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How do I know which optical size to use accordingly to pt/px size?

For example, Newsreader goes as low as "1" in the "optical size" axis in it's variable alternative. Does that mean I can use that version in a 1pt size? Or how does it works?

EDIT:

To elaborate further, I'm copying and pasting my comment because I believe it adds more details to my question.

Ok, so is there some kind of chart that translates the optical number size to its corresponding minimum or recommended pt/px size? For example (not actual values) to illustrate my question: Optical size value of (1) = 5pt text, Optical size value of (2) = 5,5pt text, (3) = 6pt text, (4) = 6,5pt text. And so on...

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  • Use it for what? The optical sizes are "Caption", "Text" and "Display" so that should also give you some idea.
    – Luciano
    Feb 3, 2022 at 9:36
  • 1pt type is very very small. You probably wouldn't be able to print that and it would not be legible both due to size and detail dropping out of the letterforms
    – Yorik
    Feb 3, 2022 at 15:12
  • Ok, so is there some kind of chart that translates the optical number size to its corresponding minimum or recommended pt/px size? For example (not actual values) to illustrate my question: Optical size vale of (1) = 5pt text, Optical size vale of (2) = 5,5pt text, (3) = 6pt text, (4) = 6,5pt text. And so on...
    – Cristóbal
    Feb 3, 2022 at 15:25
  • Thats up to the font designer. Their numbers can mean anything they want. If all fails look up what text has what caption has and what display has. Text is meant for fonts 6-12 headline for 18 -30 and display ones are for big text like 40-100
    – joojaa
    Feb 3, 2022 at 15:43
  • Ah, bummer. Didn't thought about looking into examples tbh, thanks. Still, is there a way to tell "Yes, this optical size will be good for X pt/px size" by just looking at the typeface? I think I'm missing on that knowledge.
    – Cristóbal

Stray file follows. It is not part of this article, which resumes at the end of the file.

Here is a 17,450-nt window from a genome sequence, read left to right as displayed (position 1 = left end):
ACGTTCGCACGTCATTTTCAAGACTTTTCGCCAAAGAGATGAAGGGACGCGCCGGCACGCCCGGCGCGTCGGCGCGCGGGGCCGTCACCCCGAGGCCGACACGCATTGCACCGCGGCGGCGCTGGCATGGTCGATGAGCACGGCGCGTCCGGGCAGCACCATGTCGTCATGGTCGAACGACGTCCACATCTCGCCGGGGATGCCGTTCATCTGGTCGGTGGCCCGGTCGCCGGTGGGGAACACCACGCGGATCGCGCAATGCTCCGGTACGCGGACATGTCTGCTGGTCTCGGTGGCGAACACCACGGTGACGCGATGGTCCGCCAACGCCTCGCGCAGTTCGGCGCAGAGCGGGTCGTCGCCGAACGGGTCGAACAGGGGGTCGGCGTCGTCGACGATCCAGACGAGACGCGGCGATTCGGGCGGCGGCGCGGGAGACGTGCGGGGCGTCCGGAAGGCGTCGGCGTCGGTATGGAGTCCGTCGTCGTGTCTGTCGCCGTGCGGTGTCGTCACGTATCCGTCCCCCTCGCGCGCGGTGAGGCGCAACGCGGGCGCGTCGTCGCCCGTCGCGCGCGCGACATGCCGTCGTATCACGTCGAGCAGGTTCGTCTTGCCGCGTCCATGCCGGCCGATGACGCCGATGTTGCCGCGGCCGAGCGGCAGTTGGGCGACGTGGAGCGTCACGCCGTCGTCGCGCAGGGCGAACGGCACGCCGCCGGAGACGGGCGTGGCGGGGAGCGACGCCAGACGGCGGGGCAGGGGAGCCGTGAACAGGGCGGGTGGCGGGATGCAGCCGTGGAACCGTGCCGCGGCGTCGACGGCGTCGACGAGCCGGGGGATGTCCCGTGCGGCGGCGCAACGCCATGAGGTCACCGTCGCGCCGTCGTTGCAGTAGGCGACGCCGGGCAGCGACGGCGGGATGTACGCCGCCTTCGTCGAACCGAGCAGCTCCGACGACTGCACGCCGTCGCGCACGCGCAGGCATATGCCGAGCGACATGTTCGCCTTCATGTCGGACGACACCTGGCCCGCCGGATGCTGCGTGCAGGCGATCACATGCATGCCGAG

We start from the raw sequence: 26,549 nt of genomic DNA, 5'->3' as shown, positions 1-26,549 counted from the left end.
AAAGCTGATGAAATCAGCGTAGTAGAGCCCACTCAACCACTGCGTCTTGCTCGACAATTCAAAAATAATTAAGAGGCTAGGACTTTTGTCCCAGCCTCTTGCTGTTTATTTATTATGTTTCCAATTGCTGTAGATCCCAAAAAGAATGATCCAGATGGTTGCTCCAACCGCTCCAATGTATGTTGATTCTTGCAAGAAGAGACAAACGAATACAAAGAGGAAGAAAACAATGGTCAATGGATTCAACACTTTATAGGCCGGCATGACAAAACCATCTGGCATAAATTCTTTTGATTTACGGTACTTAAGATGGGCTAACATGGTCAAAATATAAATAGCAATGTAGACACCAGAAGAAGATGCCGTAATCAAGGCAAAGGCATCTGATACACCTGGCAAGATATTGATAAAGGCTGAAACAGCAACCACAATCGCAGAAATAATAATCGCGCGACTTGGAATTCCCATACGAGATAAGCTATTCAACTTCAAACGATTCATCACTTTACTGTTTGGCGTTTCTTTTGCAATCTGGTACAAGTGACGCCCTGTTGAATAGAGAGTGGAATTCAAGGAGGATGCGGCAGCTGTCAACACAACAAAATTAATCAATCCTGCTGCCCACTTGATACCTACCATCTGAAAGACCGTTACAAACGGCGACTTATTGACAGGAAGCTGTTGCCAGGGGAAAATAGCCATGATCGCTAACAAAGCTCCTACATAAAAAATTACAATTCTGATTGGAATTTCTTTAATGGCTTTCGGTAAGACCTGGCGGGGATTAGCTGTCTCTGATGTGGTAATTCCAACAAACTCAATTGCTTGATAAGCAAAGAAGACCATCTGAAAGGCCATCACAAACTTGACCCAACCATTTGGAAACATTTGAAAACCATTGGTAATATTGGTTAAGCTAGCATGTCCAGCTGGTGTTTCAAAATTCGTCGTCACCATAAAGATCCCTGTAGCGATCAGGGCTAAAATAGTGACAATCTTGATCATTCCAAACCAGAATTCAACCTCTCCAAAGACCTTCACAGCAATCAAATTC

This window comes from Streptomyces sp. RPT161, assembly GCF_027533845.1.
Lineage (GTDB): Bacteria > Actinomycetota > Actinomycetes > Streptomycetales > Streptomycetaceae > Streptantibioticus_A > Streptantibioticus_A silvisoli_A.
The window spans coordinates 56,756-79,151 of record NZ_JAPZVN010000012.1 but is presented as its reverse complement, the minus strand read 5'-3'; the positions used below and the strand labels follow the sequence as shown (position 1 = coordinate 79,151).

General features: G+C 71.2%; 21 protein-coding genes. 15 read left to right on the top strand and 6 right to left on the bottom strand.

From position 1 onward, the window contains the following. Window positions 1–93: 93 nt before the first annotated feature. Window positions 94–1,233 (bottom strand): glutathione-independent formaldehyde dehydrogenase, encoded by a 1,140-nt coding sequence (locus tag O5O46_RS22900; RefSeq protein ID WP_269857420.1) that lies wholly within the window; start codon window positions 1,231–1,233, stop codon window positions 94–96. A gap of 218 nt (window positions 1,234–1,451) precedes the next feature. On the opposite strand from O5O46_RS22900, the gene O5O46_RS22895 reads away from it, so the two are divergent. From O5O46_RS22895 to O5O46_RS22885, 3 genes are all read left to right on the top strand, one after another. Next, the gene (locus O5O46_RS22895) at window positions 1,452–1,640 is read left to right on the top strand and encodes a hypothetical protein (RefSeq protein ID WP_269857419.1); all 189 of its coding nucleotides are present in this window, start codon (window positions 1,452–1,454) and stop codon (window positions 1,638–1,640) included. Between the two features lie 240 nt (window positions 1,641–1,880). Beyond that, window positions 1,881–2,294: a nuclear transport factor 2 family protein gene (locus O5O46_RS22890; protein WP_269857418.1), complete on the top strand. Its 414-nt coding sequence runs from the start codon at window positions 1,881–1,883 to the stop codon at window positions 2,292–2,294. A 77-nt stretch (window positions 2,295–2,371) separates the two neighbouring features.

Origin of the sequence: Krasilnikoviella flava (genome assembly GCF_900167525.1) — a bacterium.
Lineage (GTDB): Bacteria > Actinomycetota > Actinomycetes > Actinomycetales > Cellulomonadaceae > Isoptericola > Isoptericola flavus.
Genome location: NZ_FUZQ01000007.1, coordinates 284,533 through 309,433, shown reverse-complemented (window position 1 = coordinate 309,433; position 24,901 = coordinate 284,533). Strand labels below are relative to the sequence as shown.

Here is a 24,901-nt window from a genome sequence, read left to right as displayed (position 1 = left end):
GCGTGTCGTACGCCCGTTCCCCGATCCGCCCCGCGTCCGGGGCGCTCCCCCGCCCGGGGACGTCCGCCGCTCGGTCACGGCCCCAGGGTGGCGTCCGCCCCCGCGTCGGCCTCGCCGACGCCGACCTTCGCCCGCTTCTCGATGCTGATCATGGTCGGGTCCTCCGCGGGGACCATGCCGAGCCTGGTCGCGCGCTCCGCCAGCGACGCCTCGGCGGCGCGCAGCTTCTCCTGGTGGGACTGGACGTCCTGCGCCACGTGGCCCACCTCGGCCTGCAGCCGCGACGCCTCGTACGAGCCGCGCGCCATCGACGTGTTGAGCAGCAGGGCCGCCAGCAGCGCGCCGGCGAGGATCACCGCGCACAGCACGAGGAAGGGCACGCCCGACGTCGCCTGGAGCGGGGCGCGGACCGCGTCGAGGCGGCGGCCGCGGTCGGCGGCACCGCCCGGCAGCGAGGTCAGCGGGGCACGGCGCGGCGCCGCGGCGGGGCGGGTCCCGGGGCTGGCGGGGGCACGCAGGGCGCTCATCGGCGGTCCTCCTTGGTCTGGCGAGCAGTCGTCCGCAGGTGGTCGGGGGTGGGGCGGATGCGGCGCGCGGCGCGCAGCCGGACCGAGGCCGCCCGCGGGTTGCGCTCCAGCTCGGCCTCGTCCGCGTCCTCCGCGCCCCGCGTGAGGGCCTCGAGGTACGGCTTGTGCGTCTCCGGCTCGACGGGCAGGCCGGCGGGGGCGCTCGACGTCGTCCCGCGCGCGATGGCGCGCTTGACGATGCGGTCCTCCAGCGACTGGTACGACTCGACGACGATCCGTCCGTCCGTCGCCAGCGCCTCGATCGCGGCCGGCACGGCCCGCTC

Feb 3, 2022 at 15:50

1 Answer 1

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I am sorry this is a long comment instead of an answer.

I think you are referring to the CSS font-optical-size property.

I have not used it. It is not very well documented, not only on the implementation on a browser but also on how to determine what recalculations are meant to be on your font.

As far as I know, the CSS possible values are auto and none. But I totally ignore how do you determine it when designing and compiling a font. But in the end, probably is up to the designer, which internal variations represent better the proportion of a font.

Back in the days when fonts were of metal, you added small adjustments (on the manual design and manufacturing process) for different sizes to compensate for ink absorption, capillarity, etc. There were some general tips, but every designer solved them as they saw fit. Probably this is the modern case now.

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  • So, in short; optical sizes depend on the designer, meaning there is no true technical asnwer for this? This could be closed as an opinion based?
    – Cristóbal
    Feb 3, 2022 at 16:00
  • @Cristóbal why? This answer isnt oppinion based although the value may be. Neither is your question? The answer may not just have the form you wish, does not make it an answer thats not objective. Even though its worded a bit uncertain.
    – joojaa
    Feb 3, 2022 at 19:17

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